Standing during poling

I have poled homemade rafts. No stability issues there. Planting and retrieving the pole and controlling the rafts, I understand the thrust angles needed etc. to get where I want to go.

I have a rather tender Mohawk Solo that I will be trying to pole soon. When standing, should I keep my feet close to the center line or spread them near the outer edges?

Of course, I can find this out the hard way, but given that I have NEVER flipped or tipped in twelve or so years of paddling regularly, I would like to keep that record in tact, by at least starting with the proper form.

You may not…
…stay “intact” zen

for it will move

as the NEVER can.

For me, poling 14-foot canoes (Mohawk Solo 14? Odyssey 14?) is similar to foot-working a small skateboard down a steep, narrow sidewalk of choppy, seam-heaved concrete. If you like alot of continuous leans, wobbles, and tootsie-tap-dances within the spatial confines of a phone booth, with a higher likelihood you’ll come crashin’ out of that phone booth, glancin’ formerly unbruised constituent parts off of all sorts of thwart-n-rail-n-rocks, well, you just never know, zen.

I think you’ll have fun. I think you’ll enjoy the challenge. But, then, up-n-aboard, dry spells, records, brains - I don’t really have much of any of these intact, so they say.

But I sure have fun learning, discerning by the soles, as I pole my 16-to-17-foot-or-thereabouts canoes. (That time in the 13’-7" Ladybug was a tad bit treachorous! Especially that ugly attempt at a headstand! Had McCrea salivatin’ for a wet-exit, though.)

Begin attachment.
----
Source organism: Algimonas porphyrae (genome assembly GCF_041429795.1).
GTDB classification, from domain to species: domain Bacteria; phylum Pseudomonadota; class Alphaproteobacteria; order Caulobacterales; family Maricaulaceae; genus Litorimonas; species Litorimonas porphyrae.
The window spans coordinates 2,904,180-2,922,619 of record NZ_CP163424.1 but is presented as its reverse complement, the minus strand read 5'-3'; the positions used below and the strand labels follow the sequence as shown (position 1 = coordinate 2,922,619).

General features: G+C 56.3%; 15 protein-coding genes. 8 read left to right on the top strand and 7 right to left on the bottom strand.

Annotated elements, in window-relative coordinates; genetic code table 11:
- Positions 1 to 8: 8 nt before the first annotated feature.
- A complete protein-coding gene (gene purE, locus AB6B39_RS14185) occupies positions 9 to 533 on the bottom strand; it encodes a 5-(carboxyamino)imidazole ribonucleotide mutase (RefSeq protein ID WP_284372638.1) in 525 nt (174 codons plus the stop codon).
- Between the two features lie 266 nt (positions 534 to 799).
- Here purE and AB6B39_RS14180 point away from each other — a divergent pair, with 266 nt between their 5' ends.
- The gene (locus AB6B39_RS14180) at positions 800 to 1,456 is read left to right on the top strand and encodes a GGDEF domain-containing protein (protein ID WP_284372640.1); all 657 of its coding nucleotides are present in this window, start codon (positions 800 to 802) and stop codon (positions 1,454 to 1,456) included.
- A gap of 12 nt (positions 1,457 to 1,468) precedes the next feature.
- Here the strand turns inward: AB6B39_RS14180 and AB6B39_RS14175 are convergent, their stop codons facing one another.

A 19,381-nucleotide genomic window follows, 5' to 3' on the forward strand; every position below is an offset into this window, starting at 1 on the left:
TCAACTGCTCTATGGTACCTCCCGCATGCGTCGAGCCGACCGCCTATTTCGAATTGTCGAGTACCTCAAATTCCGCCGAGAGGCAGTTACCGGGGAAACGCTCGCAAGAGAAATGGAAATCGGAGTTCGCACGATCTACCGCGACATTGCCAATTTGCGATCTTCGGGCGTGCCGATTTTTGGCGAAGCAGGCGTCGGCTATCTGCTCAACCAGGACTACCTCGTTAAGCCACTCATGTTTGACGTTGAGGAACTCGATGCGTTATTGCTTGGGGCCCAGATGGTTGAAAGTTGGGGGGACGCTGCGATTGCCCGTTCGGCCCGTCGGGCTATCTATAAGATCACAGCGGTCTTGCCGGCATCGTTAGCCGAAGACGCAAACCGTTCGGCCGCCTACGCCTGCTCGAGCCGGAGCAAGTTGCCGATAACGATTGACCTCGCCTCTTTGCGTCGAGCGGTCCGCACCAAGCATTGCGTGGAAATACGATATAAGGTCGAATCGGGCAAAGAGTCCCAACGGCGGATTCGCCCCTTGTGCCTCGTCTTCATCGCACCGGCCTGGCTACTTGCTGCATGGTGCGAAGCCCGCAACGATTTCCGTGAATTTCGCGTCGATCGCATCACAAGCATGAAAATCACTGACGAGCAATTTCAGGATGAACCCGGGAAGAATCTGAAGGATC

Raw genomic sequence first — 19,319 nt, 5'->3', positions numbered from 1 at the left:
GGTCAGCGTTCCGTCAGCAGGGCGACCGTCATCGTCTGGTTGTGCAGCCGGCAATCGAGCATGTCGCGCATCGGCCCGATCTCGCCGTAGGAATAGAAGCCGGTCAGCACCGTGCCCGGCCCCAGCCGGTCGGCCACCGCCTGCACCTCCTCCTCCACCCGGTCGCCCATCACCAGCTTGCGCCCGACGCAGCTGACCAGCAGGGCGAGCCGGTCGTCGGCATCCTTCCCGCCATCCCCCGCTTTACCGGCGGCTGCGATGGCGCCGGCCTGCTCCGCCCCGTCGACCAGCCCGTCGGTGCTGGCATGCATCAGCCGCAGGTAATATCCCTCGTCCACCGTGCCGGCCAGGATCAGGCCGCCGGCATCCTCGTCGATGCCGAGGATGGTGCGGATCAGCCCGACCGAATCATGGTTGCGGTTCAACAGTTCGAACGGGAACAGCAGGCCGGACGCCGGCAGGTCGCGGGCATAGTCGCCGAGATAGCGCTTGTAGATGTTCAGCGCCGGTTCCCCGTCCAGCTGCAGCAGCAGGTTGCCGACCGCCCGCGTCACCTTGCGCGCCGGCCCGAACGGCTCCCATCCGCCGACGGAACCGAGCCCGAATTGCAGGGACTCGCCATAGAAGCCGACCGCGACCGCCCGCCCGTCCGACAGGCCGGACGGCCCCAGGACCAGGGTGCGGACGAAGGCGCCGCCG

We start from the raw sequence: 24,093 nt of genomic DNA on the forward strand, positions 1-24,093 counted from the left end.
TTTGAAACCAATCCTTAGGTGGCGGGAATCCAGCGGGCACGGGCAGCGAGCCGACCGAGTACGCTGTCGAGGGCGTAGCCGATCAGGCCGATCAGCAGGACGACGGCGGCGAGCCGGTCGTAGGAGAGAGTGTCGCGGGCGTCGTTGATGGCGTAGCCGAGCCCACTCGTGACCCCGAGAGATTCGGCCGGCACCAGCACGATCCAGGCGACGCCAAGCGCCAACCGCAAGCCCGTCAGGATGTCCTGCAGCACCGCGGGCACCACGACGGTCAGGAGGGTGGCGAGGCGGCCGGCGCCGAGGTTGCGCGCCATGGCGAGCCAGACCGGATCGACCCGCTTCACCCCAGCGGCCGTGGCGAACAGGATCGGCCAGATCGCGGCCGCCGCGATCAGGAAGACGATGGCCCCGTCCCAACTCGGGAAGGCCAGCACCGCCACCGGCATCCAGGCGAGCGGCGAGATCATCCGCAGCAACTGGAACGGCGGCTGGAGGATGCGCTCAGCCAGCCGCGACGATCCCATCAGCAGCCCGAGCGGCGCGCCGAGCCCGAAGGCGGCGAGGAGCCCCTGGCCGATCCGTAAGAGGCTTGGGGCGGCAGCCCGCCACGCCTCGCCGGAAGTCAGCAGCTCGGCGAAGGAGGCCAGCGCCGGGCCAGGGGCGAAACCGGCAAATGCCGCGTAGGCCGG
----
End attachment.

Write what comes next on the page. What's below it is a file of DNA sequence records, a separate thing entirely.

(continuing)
You’d have an easier time learning
if you were starting with a 16’ tandem. The shortest tandems I know of that are used for serious poling are in the 15’ range with about a 34" beam. I have several solo canoes, and I just would not bother poling with them.

If You Ain’t Getting Wet …

– Last Updated: Nov-13-08 12:18 PM EST –

... Then You Can't Be Learning Very Much !!!!

I'm a big fan of "Experiential Education" as it applies to poling. Although I credit an afternoon of lessons from Dougd as my poling initiation, I didn't really start to "know' poling until I shed my ego and pre-concieved notions of success and began to experiment ... and get wet. I would argue that my poling skills have increased in direct proportion to my number of swims ... the wetter I get the better Poler I become !!!

My advice is to grab a stick, jump in your boat, and see which foot position works best for you !!! You might bobble, trip, and possibly fall out of the boat ... but the knowledge will be invaluable.

Sometimes Success and Swimming are the Same Thing !!!

Wow. I would work on getting wet
first. That could save your life . To say you have paddled for twelve years and not gotten wet says there is a void that needs to be filled. You sure arent pushing your boats performance limits.

I dont regularly flip save for pushing it in FreeStyle and not even then too much but flipping my boat is something I do regularly so I am ready for anything.

Do you keep your feet in the middle while paddling? Its no different poling especially when you are learning.

Save the fancy footwork for later.

Thanks for the ideas.